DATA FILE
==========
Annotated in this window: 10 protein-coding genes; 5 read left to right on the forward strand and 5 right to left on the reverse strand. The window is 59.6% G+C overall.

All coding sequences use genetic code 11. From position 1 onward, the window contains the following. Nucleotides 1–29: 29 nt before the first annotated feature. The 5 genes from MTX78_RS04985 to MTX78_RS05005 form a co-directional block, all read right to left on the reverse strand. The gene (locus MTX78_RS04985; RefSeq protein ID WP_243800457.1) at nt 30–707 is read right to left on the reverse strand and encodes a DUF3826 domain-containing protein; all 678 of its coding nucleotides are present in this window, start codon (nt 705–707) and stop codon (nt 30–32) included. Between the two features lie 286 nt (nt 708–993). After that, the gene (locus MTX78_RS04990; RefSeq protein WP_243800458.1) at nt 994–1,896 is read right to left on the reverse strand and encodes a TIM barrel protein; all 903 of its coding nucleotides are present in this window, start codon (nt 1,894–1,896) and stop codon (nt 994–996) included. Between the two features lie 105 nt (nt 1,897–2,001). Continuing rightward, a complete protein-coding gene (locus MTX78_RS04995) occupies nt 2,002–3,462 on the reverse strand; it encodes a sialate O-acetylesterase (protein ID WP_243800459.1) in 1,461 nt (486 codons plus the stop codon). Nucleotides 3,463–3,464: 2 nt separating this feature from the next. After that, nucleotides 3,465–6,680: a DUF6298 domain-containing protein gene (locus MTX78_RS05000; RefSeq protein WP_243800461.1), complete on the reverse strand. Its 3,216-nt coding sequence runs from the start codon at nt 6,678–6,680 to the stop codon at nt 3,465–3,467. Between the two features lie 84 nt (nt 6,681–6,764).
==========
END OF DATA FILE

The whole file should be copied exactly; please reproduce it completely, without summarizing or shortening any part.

Annotated in this window: 10 protein-coding genes; 5 read left to right on the forward strand and 5 right to left on the reverse strand. The window is 59.6% G+C overall.

All coding sequences use genetic code 11. From position 1 onward, the window contains the following. Nucleotides 1–29: 29 nt before the first annotated feature. The 5 genes from MTX78_RS04985 to MTX78_RS05005 form a co-directional block, all read right to left on the reverse strand. The gene (locus MTX78_RS04985; RefSeq protein ID WP_243800457.1) at nt 30–707 is read right to left on the reverse strand and encodes a DUF3826 domain-containing protein; all 678 of its coding nucleotides are present in this window, start codon (nt 705–707) and stop codon (nt 30–32) included. Between the two features lie 286 nt (nt 708–993). After that, the gene (locus MTX78_RS04990; RefSeq protein WP_243800458.1) at nt 994–1,896 is read right to left on the reverse strand and encodes a TIM barrel protein; all 903 of its coding nucleotides are present in this window, start codon (nt 1,894–1,896) and stop codon (nt 994–996) included. Between the two features lie 105 nt (nt 1,897–2,001). Continuing rightward, a complete protein-coding gene (locus MTX78_RS04995) occupies nt 2,002–3,462 on the reverse strand; it encodes a sialate O-acetylesterase (protein ID WP_243800459.1) in 1,461 nt (486 codons plus the stop codon). Nucleotides 3,463–3,464: 2 nt separating this feature from the next. After that, nucleotides 3,465–6,680: a DUF6298 domain-containing protein gene (locus MTX78_RS05000; RefSeq protein WP_243800461.1), complete on the reverse strand. Its 3,216-nt coding sequence runs from the start codon at nt 6,678–6,680 to the stop codon at nt 3,465–3,467. Between the two features lie 84 nt (nt 6,681–6,764).